Got Whole, Skim, Soy, Almond, Rice Milk?
After 20 years, the “Got Milk” campaign is coming to an end. As we say goodbye to all of those milk-mustache-faced celebrities, we couldn’t help but notice how crowded the milk section has gotten. Here’s a simplified down-low on your dairy and non-dairy options:
Traditional Milk: Good old classic milk comes from a cow and is pasteurized to kill bacteria. Whole milk hosts nine essential nutrients and a glass has 150 calories and 8 grams of fat. Skim milk has the same nutrients but with no fat and almost half the calories. Cow’s milk can be hard for many to digest and absorb, leading to the popularity of the following options.
Soy Milk: Made by soaking soybeans and grinding them with water, soy milk is a great alternative for those who are allergic to cow’s milk or are lactose-intolerant. A glass has 132 calories (80 calories if you go with unsweetened) and half the fat of whole milk. It also has less saturated fat. Though equal to whole milk when it comes to protein, it’s worth noting that soy milk does not have a lot of calcium. If you switch to soy and avoid dairy in your everyday diet, be sure you take a calcium supplement.
Almond Milk: Also lactose-free, almond milk is made using ground almonds. Unsweetened almond milk clocks in at just 40 calories and 4 grams of fat per glass. The sweetened version will cost you more calories and sugar, so look for one that is flavored but unsweetened. (We love vanilla in our coffee and cereal!) Almond milk does not contain animal products, so it’s a great option for vegans and vegetarians. It has a good amount of fiber but lacks protein, so be sure to get that in elsewhere. A tip: Shake before using as the sediment tends to land on the bottom.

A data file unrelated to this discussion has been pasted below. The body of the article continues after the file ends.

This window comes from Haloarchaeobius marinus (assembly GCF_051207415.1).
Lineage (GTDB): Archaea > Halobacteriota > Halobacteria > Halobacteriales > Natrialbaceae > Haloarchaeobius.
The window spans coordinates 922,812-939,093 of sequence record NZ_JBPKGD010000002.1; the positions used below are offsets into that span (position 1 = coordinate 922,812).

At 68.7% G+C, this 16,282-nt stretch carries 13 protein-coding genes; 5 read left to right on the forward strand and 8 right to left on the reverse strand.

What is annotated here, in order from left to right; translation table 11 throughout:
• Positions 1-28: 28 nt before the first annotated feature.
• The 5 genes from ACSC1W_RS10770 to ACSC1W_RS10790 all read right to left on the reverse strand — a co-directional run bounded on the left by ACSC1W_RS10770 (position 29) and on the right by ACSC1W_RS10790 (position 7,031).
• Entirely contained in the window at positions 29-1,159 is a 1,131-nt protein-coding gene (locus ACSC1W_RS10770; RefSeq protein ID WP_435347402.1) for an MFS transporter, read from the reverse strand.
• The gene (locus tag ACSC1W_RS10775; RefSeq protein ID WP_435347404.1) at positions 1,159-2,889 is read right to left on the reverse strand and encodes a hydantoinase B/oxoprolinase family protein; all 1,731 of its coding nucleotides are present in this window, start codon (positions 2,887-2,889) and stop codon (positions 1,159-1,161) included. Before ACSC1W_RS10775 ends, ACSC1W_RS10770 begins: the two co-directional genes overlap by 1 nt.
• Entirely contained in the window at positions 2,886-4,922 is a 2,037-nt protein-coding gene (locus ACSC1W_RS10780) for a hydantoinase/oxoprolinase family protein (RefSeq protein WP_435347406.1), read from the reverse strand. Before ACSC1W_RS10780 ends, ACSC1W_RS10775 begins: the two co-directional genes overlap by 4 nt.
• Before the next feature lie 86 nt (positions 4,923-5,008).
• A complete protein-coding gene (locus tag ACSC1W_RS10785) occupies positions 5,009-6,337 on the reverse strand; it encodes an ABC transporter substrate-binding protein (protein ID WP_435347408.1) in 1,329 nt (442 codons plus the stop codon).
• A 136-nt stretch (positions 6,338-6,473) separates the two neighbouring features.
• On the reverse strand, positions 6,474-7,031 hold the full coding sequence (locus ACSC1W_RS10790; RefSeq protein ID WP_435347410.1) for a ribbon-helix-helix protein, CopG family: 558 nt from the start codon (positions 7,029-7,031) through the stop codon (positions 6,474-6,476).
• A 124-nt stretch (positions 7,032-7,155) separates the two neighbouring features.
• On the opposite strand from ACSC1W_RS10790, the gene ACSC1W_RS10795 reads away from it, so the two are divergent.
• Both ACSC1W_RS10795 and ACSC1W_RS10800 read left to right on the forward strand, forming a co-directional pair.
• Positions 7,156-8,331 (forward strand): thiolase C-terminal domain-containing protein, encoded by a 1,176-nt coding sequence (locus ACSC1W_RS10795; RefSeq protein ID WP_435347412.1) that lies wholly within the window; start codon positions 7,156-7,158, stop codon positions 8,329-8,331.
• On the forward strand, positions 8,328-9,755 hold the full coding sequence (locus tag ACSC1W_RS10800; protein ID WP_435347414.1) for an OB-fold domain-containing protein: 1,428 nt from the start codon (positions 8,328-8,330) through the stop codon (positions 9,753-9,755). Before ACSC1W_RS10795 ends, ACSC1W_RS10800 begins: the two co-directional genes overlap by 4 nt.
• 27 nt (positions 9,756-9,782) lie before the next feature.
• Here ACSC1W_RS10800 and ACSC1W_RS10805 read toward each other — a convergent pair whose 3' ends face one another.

Rice Milk: Made by diffusing pressed rice through a mill stream, rice milk has 2 grams of fat, no saturated fat, 120 calories and is a great option for a low-fat drink. As with almond, rice milk has no protein. And watch out if you’re on a low-carb diet or have diabetes, rice is a starchy grain, heavy on the carbs and high in sugar. That said, it’s a great choice for those who have dairy or nut allergies.
Coconut Milk: Coconut milk comes from the grated meat of a coconut. Unsweetened coconut milk has 45 calories and 3.5 grams of fat while the sweeter kind has 70 calories and 4.5 grams of fat. It should be noted that this goes for the kind found near the other milk varieties in the refrigerator section—the canned versions are used for cooking and baking and are much higher in fat and calories.
Photo credit: Sprogz